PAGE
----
In this picture book story, a young girl, Ana, longs to have books to read but she lives too far away from a library. But one day she hears the clip-clop of a burro approaching. She looks to see who is coming and sees a man leading a burro, and the burro is loaded down with bags of books!

This is a wonderful little book that can start many important conversations in a classroom, and is a sweet read for any of us who simply love books and libraries!

To learn more about Luis Soriano Bohórquez, the man who started the biblioburro, a real-life mobile library, click here.

I chose this book to read for my personal challenge, “Wanderlust,” an effort to read books that are from or take place in each country of the world. This was a book that takes place in Colombia.

A Dog of Flanders

A Dog of Flanders, by Ouida, is a classic and timeless story from Belgium and was a special book to read. The language is so beautiful, and the story so heartfelt and heart-wrenching. I had heard of this book before but never read it. I’m so glad I found it as I was looking for books to read for each country in the world.

When old Jehan Daas had reached his full eighty, his daughter had died in the Ardennes, hard by Stavelot, and had left him in legacy her two-year-old son. The old man could ill contrive to support himself, but he took up the additional burden uncomplainingly, and it soon became welcome and precious to him. Little Nello—which was but a pet diminutive for Nicolas—throve with him, and the old man and the little child lived in the poor little hut contentedly. It was a very humble little mud-hut indeed, but it was clean and white as a sea-shell, and stood in a small plot of garden-ground that yielded beans and herbs and pumpkins.

The story is of an very poor old man, Jehan Daas, and his grandson, Nello.  Into their lives comes a dog they find that had been cruelly treated and then abandoned along the roadside. They nurse the dog back to health, and the dog becomes their loyal companion and family member, each one of them needed in the effort to earn enough money to live. Although poor and often hungry, Nello is happy living with his grandfather and his dog, Patrasche.

Nello loves art and loves the great works of Peter Paul Rubens, the great Flemish painter who lived, worked and is buried in Antwerp. His influence is felt everywhere, and inspires Nello to teach himself art.

And the greatness of the mighty Master still rests upon Antwerp, and wherever we turn in its narrow streets his glory lies therein, so that all mean things are thereby transfigured; and as we pace slowly through the winding ways, and by the edge of the stagnant water, and through the noisome courts, his spirit abides with us, and the heroic beauty of his visions is about us, and the stones that once felt his footsteps and bore his shadow seem to arise and speak of him with living voices. For the city which is the tomb of Rubens still lives to us through him, and him alone.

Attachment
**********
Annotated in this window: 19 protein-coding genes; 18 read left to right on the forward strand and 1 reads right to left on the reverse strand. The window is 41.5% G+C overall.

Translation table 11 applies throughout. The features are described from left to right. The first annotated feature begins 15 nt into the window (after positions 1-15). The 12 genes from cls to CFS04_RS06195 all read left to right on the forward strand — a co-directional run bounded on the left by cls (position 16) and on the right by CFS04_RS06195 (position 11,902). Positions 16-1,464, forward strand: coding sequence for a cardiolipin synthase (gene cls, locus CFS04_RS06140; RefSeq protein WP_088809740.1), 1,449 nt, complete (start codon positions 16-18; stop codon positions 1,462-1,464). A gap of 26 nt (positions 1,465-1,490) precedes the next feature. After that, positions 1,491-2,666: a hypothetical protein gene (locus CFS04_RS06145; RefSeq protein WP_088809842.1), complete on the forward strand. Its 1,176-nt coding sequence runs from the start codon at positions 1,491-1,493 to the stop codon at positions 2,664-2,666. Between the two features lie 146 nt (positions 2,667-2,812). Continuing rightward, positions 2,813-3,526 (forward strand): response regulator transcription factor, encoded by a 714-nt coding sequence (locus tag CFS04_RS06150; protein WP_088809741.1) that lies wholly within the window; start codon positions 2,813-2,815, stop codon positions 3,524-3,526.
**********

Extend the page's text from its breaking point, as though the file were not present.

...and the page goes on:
Nello longs to see the two famous Ruben’s paintings in the Cathedral of Our Lady, in Antwerp, but they are kept behind a curtain and are only available to see if you can pay the fee.

As Nello grows older, and his grandfather grows more feeble, the boy and his dog work hard to make a living. Although life is a struggle, Nello teaches himself art and loves all of nature around him, so he is a happy person.  But life takes a cruel turn for this little family, and Nello and his devoted dog do the best they can to deal with it all.

I did love this little story. The dog is such a wonderful character, and the author lets us know what the dog is thinking and why he does some of the things he does. Nello is a gentle, sweet character, full of good cheer, talent, and hope… He is almost too good for this world.

A statue of Nello and Patrasche in Hoboken, Belgium.

I chose this book to read for my personal challenge, “Wanderlust,” an effort to read books that are from or take place in each country of the world. This was a classic from Belgium.

Wanderlust

When I was 17 years old, I spent a year in Argentina as an exchange student, and after that experience I always considered myself a “Citizen of the World,” not just a citizen of my own country. But I’ll admit it:  I’m more of an armchair traveler than a real traveler, although I would love to visit many different far off places!  Books have always encouraged and mostly satisfied my wanderlust, so I will continue to read books from other countries and cultures.

There are many booklists online about books from countries around the world, and many blogging friends have put together challenges to encourage a broader range of reading. I love putting together lists, so I thought I would build this post with a list of the countries of the world so that when I read a book from or about that country, I can log it here. It’s the journey that calls to me, not the finish line.

I will read as many books in translation as possible. There are also many books for young people that provide wonderful stories and information about other cultures/countries, so I look forward to reading some of those, as well.  Since I’m starting in 2019, I will include books I’ve already read this year that qualify for this self-challenge and will provide links to my reviews.

It is important to me, as a “citizen of the world,” that I broaden my reading journey even more during this time of increasing nationalism. I truly believe the motto of the American Field Service (now known as AFS Intercultural Programs):

“Walk Together, Talk Together, 
O ye peoples of the Earth,
For then, and only then,
Shall ye have peace.”

  1. AFGHANISTAN:  Nasreen’s Secret School, by Jeanette Winter
  2. ALBANIA
  3. ALGERIA
  4. ANDORRA
  5. ANGOLA
  6. ANTIGUA AND BARBUDA
  7. ARGENTINA
  8. ARMENIA
  9. AUSTRALIA
  10. AUSTRIA
  11. AZERBAIJAN
  12. THE BAHAMAS
  13. BAHRAIN
  14. BANGLADESH
  15. BARBADOS
  16. BELARUS
  17. BELGIUM:  A Dog of Flanders, by Ouida
  18. BELIZE
  19. BENIN
  20. BHUTAN
  21. BOLIVIA
  22. BOSNIA and HERZEGOVINA
  23. BOTSWANA
  24. BRAZIL
  25. BRUNEI
  26. BULGARIA
  27. BURKINA FASO
  28. BURUNDI
  29. CABO VERDE
  30. CAMBODIA
  31. CAMEROON